A big part of information visualization is, of course, the visualization. A better understanding of how the human visual perceptive system works will enable more nuanced evaluations of visualizations and provide insights into creating effective visualizations.
There is evidence for the human ability to process visual features within 200-250msecs, and the article provides a list of features that people are able to process at this speed as well as summaries of different theories for how exactly this is done.
The article also talks about postattentive vision: it seems that preattentive processing draws our attention to a particular part of an image, but further studying of an image may not provide much help in looking for specific data values. This is important to keep in mind when creating visualizations. It is crucial to both draw the viewer’s attention and ensure that the attention is being drawn to the right thing, because otherwise the viewer may not be able to pinpoint the main message.
We have to be careful when considering which features to use, such as color and shape, since different features can interfere with each other and hinder or even prevent preattentive processing. We also have to consider the hierarchy of preattentively processed features – some features are more salient than others, and this will affect where our attention first goes when looking at a visualization, and where our attention stays.
Chapters 2-4 of Fundamentals of Data Visualization provide a lot of good information on visual features and how they can be used to represent data. The following features are crucial to think about in all visualizations:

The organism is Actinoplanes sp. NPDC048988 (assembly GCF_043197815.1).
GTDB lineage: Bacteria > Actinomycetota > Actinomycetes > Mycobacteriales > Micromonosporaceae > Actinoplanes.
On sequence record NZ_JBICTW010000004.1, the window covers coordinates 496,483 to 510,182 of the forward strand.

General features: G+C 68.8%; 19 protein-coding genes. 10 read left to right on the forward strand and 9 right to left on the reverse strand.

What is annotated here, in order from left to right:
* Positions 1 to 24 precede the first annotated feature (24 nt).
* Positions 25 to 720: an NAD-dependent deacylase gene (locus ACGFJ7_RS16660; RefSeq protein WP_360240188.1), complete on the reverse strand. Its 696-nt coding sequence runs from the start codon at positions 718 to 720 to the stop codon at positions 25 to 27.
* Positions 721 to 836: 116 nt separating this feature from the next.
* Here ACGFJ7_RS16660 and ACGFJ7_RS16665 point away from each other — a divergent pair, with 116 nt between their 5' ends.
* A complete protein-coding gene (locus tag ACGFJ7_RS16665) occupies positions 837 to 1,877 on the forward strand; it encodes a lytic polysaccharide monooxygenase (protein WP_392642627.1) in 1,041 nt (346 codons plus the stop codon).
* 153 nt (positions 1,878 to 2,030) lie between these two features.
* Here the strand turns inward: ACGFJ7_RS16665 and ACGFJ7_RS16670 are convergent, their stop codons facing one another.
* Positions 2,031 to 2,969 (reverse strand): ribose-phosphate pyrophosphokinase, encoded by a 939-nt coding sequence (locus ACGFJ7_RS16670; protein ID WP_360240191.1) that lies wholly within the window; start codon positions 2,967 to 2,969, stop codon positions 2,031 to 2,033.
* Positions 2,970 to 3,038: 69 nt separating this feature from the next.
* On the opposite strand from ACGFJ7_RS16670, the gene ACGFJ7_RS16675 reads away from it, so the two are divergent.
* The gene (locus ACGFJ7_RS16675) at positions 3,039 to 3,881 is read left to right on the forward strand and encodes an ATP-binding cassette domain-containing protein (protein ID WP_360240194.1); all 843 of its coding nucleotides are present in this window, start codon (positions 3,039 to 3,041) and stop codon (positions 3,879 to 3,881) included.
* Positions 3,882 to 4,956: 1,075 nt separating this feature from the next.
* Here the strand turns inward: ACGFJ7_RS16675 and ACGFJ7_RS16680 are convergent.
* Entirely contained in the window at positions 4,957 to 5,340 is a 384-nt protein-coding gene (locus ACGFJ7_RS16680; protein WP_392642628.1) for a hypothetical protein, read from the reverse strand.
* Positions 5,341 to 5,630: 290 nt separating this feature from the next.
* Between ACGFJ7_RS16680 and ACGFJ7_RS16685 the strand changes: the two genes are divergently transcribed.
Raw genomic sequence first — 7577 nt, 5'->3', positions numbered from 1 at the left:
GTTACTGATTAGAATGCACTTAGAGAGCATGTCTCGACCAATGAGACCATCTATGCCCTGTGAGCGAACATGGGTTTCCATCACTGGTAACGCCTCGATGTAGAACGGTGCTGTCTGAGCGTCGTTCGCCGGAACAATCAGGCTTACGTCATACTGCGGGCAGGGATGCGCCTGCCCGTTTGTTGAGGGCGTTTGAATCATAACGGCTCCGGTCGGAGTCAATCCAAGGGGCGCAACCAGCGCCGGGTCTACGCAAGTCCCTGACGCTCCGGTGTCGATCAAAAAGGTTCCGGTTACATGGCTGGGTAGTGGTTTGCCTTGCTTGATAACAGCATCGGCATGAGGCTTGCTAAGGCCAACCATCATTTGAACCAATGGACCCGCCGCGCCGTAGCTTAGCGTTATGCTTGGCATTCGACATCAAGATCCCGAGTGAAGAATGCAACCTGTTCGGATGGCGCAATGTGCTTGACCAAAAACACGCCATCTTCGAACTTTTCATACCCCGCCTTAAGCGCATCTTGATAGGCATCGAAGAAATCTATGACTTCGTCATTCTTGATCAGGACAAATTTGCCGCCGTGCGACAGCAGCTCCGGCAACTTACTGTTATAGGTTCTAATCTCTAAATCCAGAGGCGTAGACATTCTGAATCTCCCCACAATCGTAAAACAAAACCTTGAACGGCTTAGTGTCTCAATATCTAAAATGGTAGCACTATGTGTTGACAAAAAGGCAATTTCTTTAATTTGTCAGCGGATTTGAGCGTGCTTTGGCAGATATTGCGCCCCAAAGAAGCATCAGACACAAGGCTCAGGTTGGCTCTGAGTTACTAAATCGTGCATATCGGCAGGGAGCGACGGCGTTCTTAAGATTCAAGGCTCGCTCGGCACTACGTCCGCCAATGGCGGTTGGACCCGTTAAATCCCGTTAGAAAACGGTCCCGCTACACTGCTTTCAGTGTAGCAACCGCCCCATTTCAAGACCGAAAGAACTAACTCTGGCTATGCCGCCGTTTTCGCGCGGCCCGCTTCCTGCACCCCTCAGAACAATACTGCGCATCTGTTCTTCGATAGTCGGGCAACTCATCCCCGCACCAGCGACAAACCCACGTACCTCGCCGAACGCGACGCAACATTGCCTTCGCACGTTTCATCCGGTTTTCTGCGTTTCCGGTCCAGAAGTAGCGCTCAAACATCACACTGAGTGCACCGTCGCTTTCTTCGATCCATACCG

Other features include tilt, volume, area, velocity, texture, etc. We need to choose which visual feature we want to use to represent which aspect of the data, and doing so requires thinking about the type of data that is being visualized. I will delve more into analyzing datasets in the future.
We have to be very mindful of how we are representing the data that we are given. Which numbers do we show? Are we using lines or squares? What should the axes of the graph be? How are we scaling the axes? The way that the data is presented can greatly influence a viewer’s interpretation. Healy suggests thinking about these questions by defining scales for the visualization: that is, unique mappings between data and aesthetics.
These slides on marks and channels by Alexander Lex give a good overview of language used to describe visualization elements and which features to use for what kinds of data. A mark represents an item, while channels are visual variables used to describe the mark. For example, a dot may be a mark representing a data point, and some of its channels are its color, position, and size. Lex also gives examples of different types of features and how effective they are at representing data.
Part 2 of Fundamentals of Data Visualization thoroughly discusses principles to keep in mind when designing figures: each chapter provides an explanation for why a particular principle is important. This part gives good advice on what to do when faced with design challenges, and each chapter has examples of situations when the principle may come in handy. Some important topics that are touched upon are: data-ink ratio, overcrowding data, color, redundancy, and chart design.
The chapter on color use also has good resources for choosing colors that are accessible to those with color-vision deficiency.
Chapter 1.3 of Data Visualization discusses contrast, color choice, preattentive searching, and gestalt principles. As a general guideline, our visual system bases internal representations on relative differences, so contrast between visual elements is very important. There are many ways to denote contrast, such as edges and color differences.
When thinking about mapping data to color, we should choose color schemes that are numerically and perceptually uniform so that our visual system does not see contrast that may not exist in the data.
Principles of grouping are useful to think about when creating visualizations: which features of the data are related, and how do we represent that visually?